Land sales signal weak housing recovery

ScreenHunter_22 Mar. 06 18.40

By Leith van Onselen

The HIA-RP Data Residential Land Report for the December quarter, released today, revealed a tepid recovery in land sales and provided further confirmation that the RBA’s plan for housing construction to fill the void left as the mining boom unwinds is looking shakier by the day.

According to the Media Release:

The latest residential land update signals any new home building recovery in 2013 will fall short of policy makers’ expectations and the requirements of Australia’s population.

The HIA-RP Data Residential Land Report… highlights only a gradual recovery in residential land sales.

ScreenHunter_12 Apr. 18 12.18

“There was a 13.6 per cent lift in residential land sales in the December 2012 quarter and that’s an encouraging result in its own right, following as it does a near 20 per cent drop in the September quarter,” said HIA Chief Economist, Harley Dale. “However, the overall trajectory for land sales is inconsistent with a strong, broad-based recovery in new residential construction in 2013”.

“The findings of the latest Land Report are consistent with HIA’s forecast for a recovery in new residential construction in New South Wales and Western Australia in 2013, but modest to no positive action elsewhere,” Harley Dale said. “Furthermore, evidence of emerging land price pressures in Sydney and Perth highlight the importance of ensuring both a timely flow of readily available land and the pursuit of other policy reforms to reduce the excessive cost component to land supply.”

“There has recently been a further tightening in credit conditions for residential development. At the same time the excessive and inefficient taxes levied on new housing, much of which is embedded in serviceable land costs, is continuing largely unabated,” Harley Dale added. “Given this dynamic is hindering Australia’s economic performance as well as prolonging considerable pain within the industry, one would hope it is a prominent focus for policy makers across all levels of government.”

According to RP Data’s research director Tim Lawless, the increase in land sales over the final quarter of 2012 is an encouraging sign, however we are yet to see a trend of consistent recovery emerge in the number of land sales. “The lift in land sales over the December 2012 quarter hasn’t quite recovered the fall away in sales recorded over the previous quarter and, overall, the number of land sales remain well below average. That is particularly the case for vacant land markets outside of New South Wales and Western Australia where the number of sales remained subdued over the December quarter”…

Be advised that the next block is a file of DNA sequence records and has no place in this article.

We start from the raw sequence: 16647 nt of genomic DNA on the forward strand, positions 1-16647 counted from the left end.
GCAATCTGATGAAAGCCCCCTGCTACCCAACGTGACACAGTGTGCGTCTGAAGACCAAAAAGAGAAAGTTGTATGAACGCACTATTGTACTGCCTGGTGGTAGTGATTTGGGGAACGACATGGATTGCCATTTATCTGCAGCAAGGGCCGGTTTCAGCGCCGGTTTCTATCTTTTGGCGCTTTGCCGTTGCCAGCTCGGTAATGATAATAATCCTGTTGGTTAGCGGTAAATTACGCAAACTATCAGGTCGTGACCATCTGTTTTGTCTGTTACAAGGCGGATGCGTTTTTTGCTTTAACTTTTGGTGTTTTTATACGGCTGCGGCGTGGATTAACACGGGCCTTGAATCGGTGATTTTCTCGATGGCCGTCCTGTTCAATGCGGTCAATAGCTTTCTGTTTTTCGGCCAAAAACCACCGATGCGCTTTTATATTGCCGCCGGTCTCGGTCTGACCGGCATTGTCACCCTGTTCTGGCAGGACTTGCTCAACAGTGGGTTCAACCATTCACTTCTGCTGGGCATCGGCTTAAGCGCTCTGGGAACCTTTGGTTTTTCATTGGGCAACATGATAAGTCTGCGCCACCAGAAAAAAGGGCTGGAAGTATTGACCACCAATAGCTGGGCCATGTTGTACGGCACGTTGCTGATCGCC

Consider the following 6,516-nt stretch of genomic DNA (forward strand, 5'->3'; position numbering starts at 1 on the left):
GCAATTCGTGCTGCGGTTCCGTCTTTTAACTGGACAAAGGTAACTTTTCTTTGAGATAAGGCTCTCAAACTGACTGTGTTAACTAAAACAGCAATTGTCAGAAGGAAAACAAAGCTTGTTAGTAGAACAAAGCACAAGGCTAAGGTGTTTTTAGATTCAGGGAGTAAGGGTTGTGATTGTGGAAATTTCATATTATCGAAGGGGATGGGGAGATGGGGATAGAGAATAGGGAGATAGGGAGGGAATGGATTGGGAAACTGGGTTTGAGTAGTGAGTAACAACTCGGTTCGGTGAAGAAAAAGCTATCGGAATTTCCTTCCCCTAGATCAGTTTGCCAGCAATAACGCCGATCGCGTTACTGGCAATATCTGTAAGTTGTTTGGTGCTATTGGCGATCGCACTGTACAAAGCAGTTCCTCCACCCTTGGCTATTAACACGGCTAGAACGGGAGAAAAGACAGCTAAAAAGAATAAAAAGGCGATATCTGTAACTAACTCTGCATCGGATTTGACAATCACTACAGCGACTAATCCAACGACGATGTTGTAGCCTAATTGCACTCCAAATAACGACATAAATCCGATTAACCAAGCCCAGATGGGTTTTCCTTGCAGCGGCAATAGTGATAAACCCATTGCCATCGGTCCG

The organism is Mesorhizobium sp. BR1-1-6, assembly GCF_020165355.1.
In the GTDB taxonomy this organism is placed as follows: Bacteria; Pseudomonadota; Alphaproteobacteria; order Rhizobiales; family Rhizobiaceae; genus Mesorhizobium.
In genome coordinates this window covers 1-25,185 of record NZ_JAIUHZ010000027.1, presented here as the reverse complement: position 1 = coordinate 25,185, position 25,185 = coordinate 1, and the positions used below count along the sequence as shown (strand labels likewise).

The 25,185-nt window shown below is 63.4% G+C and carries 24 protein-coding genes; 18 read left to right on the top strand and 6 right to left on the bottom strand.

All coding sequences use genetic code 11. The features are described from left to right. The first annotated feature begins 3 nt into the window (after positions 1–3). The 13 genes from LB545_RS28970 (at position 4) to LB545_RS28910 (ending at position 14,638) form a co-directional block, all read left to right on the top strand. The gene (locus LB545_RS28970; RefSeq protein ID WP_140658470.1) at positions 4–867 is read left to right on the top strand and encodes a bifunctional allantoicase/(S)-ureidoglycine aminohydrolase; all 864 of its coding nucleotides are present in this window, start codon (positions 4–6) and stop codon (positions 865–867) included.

“While land sales remain historically low, the median sale price for vacant land across the capital cities and nationally is at a record high.”

In the December 2012 quarter the weighted median residential land value in Australia increased by 1.2 per cent to $195,866. This value was 1.7 per cent higher when compared to the same period in 2011. The median value for capital cities increased by 1.8 per cent in the December 2012 quarter to $223,085, 2.9 per cent higher than in the December 2011 quarter. The median value for Regional Australia was $154,370 in the December 2012 quarter. This represents a quarterly decline of 0.2 per cent and a 0.9 per cent decline compared with the same period in 2011.

As I have argued many times before, Australian housing construction will remain subdued as long as vacant land prices remain exorbitant. The fact remains that with median capital city land prices at ridiculous levels – $223,000 currently – the price of new homes will remain above what most buyers can afford or are willing to pay. No amount of demand-side incentives will change this fact. What is required are broad supply-side reforms, tackling everything from land availability, infrastructure provision and financing, and streamlined approval systems (preferably “right-to-build” laws), in addition to a shift in taxation away from stamp duties and infrastructure charging towards broad-based land taxes.

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Unconventional Economist
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  1. All that chart is missing is Wile E. Coyote at the the far right hand end of the red line with his legs spinning.

  2. The graph kind of confirms my point that distortions to the supply curve can raise the “equilibrium” price and reduce the “equilibrium” quantity.

  3. You would think the council would provide an incentive to grow its local community by reducing the value of its residential land/lots. It is funny how use see these council chambers looking all new and modern and our rates are through the roof but or services are still the same, we still have to look after our front verge or it will turn to dust. The councils are good at planting baby Gum trees in the middle of roads and under power lines though!.

  4. And just imaging what that chart would look like if the median lot value was calibrated for the amount of square metres a median lot has.

    A snippet from a Landcom’s website for a new neighbourhood out my way in Sth West Sydney

    •Land priced from $260,000 – $295,000
    •Lots from 375m2 up to 476m2

    $300k doesn’t even get you 500m2 35km as the crow flows from the CBD.

    • +100!

      The logic seems to be 1 lot is 1 lot, while it should be Xm2 is $Y.

      The problem of course is that obfuscation aids in perception management. We wouldn’t want the plebs getting a clearer view of what is actually happening in the market, now would we?

      Much the same reason there is a gameable “unemployment” number, rather than looking at the much simpler (and much more informative) working percentage of the population number.

      Shh! The wizard is busy working behind the curtain! And for the love of god, no one mention that he’s naked!